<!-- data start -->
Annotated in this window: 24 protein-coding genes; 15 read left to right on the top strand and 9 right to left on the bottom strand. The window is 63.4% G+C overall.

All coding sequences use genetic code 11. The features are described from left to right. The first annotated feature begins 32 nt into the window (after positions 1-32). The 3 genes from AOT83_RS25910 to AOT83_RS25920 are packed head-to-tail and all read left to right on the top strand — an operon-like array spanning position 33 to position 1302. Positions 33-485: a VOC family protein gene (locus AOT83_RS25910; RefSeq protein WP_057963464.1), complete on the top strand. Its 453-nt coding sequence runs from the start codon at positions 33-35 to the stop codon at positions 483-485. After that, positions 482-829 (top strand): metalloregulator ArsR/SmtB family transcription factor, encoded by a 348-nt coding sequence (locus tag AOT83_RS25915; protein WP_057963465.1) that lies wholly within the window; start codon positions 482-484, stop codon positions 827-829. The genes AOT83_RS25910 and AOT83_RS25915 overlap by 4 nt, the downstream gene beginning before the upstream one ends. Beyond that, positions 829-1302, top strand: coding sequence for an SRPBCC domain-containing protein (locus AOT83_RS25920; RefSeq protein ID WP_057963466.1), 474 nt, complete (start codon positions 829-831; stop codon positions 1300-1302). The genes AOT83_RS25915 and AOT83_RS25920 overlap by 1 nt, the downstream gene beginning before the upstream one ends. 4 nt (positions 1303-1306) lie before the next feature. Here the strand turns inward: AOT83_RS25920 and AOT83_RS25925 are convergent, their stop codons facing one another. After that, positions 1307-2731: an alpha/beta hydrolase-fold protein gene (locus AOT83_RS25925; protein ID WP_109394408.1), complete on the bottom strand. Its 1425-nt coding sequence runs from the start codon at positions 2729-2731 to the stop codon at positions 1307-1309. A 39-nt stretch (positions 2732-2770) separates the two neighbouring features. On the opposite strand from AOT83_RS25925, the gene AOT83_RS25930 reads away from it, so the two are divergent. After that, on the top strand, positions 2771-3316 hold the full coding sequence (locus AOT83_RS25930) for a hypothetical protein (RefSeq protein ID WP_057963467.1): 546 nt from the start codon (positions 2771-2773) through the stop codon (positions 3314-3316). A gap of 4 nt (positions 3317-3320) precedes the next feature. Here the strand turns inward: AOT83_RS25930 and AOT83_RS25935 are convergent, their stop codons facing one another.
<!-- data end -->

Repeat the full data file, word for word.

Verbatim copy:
Annotated in this window: 24 protein-coding genes; 15 read left to right on the top strand and 9 right to left on the bottom strand. The window is 63.4% G+C overall.

All coding sequences use genetic code 11. The features are described from left to right. The first annotated feature begins 32 nt into the window (after positions 1-32). The 3 genes from AOT83_RS25910 to AOT83_RS25920 are packed head-to-tail and all read left to right on the top strand — an operon-like array spanning position 33 to position 1302. Positions 33-485: a VOC family protein gene (locus AOT83_RS25910; RefSeq protein WP_057963464.1), complete on the top strand. Its 453-nt coding sequence runs from the start codon at positions 33-35 to the stop codon at positions 483-485. After that, positions 482-829 (top strand): metalloregulator ArsR/SmtB family transcription factor, encoded by a 348-nt coding sequence (locus tag AOT83_RS25915; protein WP_057963465.1) that lies wholly within the window; start codon positions 482-484, stop codon positions 827-829. The genes AOT83_RS25910 and AOT83_RS25915 overlap by 4 nt, the downstream gene beginning before the upstream one ends. Beyond that, positions 829-1302, top strand: coding sequence for an SRPBCC domain-containing protein (locus AOT83_RS25920; RefSeq protein ID WP_057963466.1), 474 nt, complete (start codon positions 829-831; stop codon positions 1300-1302). The genes AOT83_RS25915 and AOT83_RS25920 overlap by 1 nt, the downstream gene beginning before the upstream one ends. 4 nt (positions 1303-1306) lie before the next feature. Here the strand turns inward: AOT83_RS25920 and AOT83_RS25925 are convergent, their stop codons facing one another. After that, positions 1307-2731: an alpha/beta hydrolase-fold protein gene (locus AOT83_RS25925; protein ID WP_109394408.1), complete on the bottom strand. Its 1425-nt coding sequence runs from the start codon at positions 2729-2731 to the stop codon at positions 1307-1309. A 39-nt stretch (positions 2732-2770) separates the two neighbouring features. On the opposite strand from AOT83_RS25925, the gene AOT83_RS25930 reads away from it, so the two are divergent. After that, on the top strand, positions 2771-3316 hold the full coding sequence (locus AOT83_RS25930) for a hypothetical protein (RefSeq protein ID WP_057963467.1): 546 nt from the start codon (positions 2771-2773) through the stop codon (positions 3314-3316). A gap of 4 nt (positions 3317-3320) precedes the next feature. Here the strand turns inward: AOT83_RS25930 and AOT83_RS25935 are convergent, their stop codons facing one another.